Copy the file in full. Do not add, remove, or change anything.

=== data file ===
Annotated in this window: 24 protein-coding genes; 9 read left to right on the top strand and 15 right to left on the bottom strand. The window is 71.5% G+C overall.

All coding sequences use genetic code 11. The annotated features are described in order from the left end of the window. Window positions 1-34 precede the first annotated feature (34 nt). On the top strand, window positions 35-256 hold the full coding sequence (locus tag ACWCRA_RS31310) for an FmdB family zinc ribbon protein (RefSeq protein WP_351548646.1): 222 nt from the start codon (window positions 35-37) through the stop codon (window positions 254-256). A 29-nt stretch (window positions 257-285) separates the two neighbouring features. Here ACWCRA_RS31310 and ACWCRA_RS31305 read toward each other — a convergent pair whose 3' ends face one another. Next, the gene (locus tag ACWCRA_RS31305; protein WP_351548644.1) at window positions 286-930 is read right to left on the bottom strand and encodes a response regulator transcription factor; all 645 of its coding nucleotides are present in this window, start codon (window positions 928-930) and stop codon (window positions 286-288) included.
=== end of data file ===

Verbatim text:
Annotated in this window: 24 protein-coding genes; 9 read left to right on the top strand and 15 right to left on the bottom strand. The window is 71.5% G+C overall.

All coding sequences use genetic code 11. The annotated features are described in order from the left end of the window. Window positions 1-34 precede the first annotated feature (34 nt). On the top strand, window positions 35-256 hold the full coding sequence (locus tag ACWCRA_RS31310) for an FmdB family zinc ribbon protein (RefSeq protein WP_351548646.1): 222 nt from the start codon (window positions 35-37) through the stop codon (window positions 254-256). A 29-nt stretch (window positions 257-285) separates the two neighbouring features. Here ACWCRA_RS31310 and ACWCRA_RS31305 read toward each other — a convergent pair whose 3' ends face one another. Next, the gene (locus tag ACWCRA_RS31305; protein WP_351548644.1) at window positions 286-930 is read right to left on the bottom strand and encodes a response regulator transcription factor; all 645 of its coding nucleotides are present in this window, start codon (window positions 928-930) and stop codon (window positions 286-288) included.